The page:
Toads on a python, and five other animals hitching rides on bigger animals

Close-up of a cane toad sitting in grass

Cane toads are just one animal that hop on another species for a ride. Pixabay

This week, heavy rains and flooding in Australia flushed a small army of cane toads out of their burrows. In an attempt to escape rising waters, 10 of those toads hitched a ride on an 11-foot olive python as it slithered away at top speed, as documented by local man Andrew Mock and reported by The Guardian.

But as conservation biologist Jodi Rowley points out on Twitter, the toads are doing more than just riding the python. They are riding the python. As in, mounting the python. In a sexual way.

This overeagerness to hump isn’t out of the ordinary when it comes to cane toad behavior. The invasive amphibians tend to be quite, ahem, thirsty—Rowley even Tweeted a photo of one toad trying to mate with a mango.

And while it might be surprising to see one animal species riding another—sexually or otherwise—it actually happens all over the animal kingdom. There’s even a subreddit devoted to it.

Here are some of our favorite occurrences of animal-on-animal rodeo.

Monkeys ride sika deer

As we’ve previously reported, adolescent female Japanese macaques have been known to mount sika deer and ride around on their backs. Similarly to cane toads, the monkeys often do this in a sexual manner (although they do sometimes ride deer for transportation, too). Though some deer were disgruntled by the grinding female monkeys and bucked them off, many allowed the monkeys to do their thing. This is presumably because the primates would sometimes groom the deer’s backs, which can be a hard-to-reach spot when trying to remove ticks and other parasites. The act is just one example of how animals have sex with animals of other species, and for reasons other than procreation.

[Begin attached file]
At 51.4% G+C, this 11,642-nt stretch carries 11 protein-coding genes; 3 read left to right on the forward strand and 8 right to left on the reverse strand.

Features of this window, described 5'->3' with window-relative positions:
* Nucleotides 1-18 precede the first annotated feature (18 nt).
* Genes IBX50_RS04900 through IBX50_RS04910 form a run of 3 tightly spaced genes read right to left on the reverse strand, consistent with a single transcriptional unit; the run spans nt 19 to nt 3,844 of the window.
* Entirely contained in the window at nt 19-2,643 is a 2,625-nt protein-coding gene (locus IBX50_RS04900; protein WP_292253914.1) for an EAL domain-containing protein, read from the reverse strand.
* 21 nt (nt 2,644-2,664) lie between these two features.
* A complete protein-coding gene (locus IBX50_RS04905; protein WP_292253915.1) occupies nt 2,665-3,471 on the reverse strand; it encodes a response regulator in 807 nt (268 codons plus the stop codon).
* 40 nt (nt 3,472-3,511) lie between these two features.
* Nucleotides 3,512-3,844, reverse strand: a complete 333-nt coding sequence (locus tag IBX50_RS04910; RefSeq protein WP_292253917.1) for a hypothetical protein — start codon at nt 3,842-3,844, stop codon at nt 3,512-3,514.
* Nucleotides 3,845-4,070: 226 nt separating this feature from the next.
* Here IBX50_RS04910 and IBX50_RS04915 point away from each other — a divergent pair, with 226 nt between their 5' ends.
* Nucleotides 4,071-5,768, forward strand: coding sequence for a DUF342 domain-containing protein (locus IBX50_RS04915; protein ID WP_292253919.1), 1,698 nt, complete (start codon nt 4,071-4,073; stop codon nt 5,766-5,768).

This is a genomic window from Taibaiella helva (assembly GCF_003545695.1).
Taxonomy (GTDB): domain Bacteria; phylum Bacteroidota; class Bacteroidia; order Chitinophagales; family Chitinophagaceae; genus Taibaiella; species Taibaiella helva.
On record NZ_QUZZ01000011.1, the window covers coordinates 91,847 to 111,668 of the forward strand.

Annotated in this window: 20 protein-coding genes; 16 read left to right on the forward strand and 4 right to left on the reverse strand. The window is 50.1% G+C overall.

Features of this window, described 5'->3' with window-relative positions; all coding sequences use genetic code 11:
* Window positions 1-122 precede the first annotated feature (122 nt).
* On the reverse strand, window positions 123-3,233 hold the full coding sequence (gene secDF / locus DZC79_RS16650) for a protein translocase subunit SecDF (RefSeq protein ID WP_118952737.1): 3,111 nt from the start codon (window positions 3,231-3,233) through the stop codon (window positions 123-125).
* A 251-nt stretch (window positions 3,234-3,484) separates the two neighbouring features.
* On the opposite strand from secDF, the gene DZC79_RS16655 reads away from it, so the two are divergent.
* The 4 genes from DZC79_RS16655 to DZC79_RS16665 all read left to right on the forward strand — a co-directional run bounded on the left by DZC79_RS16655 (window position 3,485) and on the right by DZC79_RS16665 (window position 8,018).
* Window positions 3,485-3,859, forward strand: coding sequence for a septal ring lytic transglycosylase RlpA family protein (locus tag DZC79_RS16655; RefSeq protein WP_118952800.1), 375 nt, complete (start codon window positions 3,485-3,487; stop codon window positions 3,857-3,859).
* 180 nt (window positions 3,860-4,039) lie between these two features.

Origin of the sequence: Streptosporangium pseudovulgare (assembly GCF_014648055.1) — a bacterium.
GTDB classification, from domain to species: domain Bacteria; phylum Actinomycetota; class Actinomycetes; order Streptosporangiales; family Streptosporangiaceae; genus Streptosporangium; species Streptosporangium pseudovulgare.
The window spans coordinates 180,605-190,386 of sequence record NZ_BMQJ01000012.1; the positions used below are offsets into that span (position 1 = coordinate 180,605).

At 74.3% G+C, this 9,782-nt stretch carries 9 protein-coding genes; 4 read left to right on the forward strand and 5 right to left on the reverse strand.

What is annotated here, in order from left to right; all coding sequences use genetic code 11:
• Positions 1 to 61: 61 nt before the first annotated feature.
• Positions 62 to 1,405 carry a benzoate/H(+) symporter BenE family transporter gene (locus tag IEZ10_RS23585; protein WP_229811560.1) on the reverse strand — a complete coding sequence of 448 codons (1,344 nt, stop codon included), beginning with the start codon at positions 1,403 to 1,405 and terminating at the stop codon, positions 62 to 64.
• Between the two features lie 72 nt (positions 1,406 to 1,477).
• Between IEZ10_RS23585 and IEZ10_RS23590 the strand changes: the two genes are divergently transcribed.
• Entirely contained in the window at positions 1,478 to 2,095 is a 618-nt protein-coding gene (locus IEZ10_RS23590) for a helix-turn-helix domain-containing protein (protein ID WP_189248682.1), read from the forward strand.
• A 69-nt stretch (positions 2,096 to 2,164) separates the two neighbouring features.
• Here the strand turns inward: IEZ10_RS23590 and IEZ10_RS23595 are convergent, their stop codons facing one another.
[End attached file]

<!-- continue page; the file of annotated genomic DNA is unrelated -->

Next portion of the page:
Weasel riding a mockingbird

2015 was the year of the #WeaselPecker—a photo captured by amateur photographer Martin Le-May of a weasel riding on a flying woodpecker went viral and was quickly meme-ified. National Geographic suggested the situation probably came about while the woodpecker was on the ground foraging for insects and the weasel ambushed it, also looking for a meal. Ultimately, the weasel’s onslaught was unsuccessful: Le-May saw the bird land and the weasel scurry away into the grass.

Genet riding a rhinoceros

A genet, which is a cat-like, carnivorous mammal, was spotted on multiple occasions riding on the backs of black rhinoceroses and buffalos in South Africa. Smithsonian reported that the conservation group WildlifeAct caught the duos on their camera traps—but the reason why the genet decided to do this is still a mystery.

Heron riding a hippopotamus

At first, it looks like this heron is somehow magically standing on the water’s surface. But give it a second, and you’ll see it’s actually using a hippopotamus as a step-stool. The lanky bird might actually have a good reason to do this, as hippo-augmented height could be handy for hunting fish.

Parasitic wasp riding a damselfly

A small wasp sits on the back of a damselfy
A small emporos wasp sits on the back of a damselfly. Yuan Tung Shih, Chiun Cheng Ko, Kuang Tao Pan, Sue Cheng Lin, Andrew Polaszek

This little wasp (Hydrophylita emporos) might look sweet and unassuming, but it is probably the most conniving beast on this list. It rides on a damselfly and waits for it to land and lay its eggs. When it does, emporos walks down the damselfly’s abdomen, into the water, and subsequently lays its own eggs inside the damselfly eggs, according to a 2013 study in PLoS One. By parasitizing damselfly eggs, emporos gives its own babies extra nutrients and a better chance at survival.